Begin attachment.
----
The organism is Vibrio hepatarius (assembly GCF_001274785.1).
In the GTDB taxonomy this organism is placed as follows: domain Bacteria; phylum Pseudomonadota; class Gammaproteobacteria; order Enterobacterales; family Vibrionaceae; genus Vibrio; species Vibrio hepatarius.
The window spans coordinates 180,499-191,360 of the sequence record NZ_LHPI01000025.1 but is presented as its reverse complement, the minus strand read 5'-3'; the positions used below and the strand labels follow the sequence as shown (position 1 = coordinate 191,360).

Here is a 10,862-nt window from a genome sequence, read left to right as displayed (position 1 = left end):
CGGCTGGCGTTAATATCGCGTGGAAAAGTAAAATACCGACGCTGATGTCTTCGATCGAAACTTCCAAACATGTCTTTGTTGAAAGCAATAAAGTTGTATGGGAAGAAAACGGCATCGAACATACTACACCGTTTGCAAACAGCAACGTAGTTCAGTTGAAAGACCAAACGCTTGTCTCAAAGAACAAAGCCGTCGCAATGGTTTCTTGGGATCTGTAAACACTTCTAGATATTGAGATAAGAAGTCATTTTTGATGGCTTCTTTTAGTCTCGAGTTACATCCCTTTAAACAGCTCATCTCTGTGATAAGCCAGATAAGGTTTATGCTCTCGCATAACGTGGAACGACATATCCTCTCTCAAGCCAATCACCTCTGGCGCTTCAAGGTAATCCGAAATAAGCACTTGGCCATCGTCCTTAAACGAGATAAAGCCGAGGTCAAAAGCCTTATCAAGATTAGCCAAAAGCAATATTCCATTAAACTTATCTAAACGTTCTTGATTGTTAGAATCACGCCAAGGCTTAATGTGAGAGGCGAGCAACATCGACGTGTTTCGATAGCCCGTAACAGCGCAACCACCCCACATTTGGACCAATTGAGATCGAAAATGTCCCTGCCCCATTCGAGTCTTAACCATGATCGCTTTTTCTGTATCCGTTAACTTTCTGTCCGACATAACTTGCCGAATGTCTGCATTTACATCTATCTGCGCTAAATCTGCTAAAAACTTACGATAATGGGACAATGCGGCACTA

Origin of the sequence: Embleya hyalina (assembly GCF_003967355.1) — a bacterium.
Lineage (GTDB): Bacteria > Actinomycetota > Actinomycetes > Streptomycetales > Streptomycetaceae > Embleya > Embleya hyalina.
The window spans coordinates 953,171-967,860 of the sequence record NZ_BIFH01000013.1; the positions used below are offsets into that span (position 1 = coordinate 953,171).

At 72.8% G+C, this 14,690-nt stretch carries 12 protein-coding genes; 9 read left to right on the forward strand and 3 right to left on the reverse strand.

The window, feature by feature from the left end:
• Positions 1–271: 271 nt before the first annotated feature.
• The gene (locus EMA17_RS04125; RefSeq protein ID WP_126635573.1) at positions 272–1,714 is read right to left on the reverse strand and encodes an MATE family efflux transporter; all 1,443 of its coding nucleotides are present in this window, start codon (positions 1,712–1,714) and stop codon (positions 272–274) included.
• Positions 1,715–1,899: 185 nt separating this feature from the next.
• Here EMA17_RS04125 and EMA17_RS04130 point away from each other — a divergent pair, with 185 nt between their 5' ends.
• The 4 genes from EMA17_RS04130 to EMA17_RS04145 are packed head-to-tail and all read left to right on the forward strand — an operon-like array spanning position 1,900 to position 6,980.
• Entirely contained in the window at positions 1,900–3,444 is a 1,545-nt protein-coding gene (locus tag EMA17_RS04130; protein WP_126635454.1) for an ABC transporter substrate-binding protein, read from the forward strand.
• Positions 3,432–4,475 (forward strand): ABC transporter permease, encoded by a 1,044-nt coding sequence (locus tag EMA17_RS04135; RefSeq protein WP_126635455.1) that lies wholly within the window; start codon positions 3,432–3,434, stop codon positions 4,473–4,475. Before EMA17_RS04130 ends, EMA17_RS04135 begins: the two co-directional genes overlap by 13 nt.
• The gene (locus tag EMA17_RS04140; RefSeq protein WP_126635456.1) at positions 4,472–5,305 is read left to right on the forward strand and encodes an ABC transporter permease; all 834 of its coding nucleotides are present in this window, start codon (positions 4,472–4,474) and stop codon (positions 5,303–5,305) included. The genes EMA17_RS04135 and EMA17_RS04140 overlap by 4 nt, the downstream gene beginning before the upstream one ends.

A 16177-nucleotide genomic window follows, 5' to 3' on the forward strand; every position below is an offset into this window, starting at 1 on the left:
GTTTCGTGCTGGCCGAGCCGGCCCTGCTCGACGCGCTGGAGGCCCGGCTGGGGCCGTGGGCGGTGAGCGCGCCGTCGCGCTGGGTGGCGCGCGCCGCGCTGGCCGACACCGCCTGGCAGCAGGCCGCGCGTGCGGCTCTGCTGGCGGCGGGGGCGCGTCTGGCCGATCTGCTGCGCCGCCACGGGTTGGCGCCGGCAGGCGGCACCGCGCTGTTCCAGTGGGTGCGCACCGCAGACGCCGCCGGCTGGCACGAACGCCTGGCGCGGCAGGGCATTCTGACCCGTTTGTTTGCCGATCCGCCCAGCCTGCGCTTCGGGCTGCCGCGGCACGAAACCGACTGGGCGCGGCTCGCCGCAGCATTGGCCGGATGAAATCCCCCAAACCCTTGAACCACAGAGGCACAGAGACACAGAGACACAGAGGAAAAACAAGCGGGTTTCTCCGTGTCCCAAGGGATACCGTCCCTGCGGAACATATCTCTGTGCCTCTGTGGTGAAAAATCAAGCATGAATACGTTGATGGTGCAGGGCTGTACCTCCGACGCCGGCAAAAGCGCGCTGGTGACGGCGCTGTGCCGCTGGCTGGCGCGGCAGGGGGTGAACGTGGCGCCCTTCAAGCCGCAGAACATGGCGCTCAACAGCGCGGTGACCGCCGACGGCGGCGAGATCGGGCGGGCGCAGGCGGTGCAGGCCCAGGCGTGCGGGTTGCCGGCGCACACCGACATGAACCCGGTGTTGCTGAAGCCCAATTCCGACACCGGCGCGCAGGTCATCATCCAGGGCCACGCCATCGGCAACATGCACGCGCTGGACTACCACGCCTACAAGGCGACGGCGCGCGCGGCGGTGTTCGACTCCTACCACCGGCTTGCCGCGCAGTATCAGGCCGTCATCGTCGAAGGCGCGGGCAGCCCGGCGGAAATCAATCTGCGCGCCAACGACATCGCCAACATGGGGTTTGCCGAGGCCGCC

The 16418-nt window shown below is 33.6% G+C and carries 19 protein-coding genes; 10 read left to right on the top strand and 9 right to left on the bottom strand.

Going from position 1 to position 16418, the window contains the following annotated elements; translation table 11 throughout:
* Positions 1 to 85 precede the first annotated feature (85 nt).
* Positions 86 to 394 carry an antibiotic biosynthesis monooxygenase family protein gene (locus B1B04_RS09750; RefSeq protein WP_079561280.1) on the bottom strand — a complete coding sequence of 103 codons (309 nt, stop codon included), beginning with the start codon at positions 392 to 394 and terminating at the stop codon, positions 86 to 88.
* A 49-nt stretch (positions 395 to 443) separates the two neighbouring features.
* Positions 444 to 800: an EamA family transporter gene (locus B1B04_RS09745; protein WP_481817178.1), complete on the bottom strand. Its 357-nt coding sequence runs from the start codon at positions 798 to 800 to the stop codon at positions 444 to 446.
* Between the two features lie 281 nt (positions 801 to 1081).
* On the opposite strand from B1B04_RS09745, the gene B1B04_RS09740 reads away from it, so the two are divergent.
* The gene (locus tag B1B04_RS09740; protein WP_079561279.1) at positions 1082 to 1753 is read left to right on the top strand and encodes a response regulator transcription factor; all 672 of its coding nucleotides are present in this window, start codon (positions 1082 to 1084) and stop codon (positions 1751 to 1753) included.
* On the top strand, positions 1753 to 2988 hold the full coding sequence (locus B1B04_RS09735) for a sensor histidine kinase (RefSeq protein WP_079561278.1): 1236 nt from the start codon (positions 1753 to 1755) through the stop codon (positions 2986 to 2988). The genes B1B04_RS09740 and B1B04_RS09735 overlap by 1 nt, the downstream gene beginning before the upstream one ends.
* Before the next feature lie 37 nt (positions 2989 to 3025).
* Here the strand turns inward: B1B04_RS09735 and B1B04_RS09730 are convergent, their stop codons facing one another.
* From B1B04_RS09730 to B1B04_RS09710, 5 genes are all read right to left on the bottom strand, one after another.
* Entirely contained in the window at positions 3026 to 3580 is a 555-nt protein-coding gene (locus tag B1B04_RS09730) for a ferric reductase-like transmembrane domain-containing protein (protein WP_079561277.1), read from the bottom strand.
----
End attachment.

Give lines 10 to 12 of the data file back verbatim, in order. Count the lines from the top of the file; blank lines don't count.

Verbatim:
The window, feature by feature from the left end:
• Positions 1–271: 271 nt before the first annotated feature.
• The gene (locus EMA17_RS04125; RefSeq protein ID WP_126635573.1) at positions 272–1,714 is read right to left on the reverse strand and encodes an MATE family efflux transporter; all 1,443 of its coding nucleotides are present in this window, start codon (positions 1,712–1,714) and stop codon (positions 272–274) included.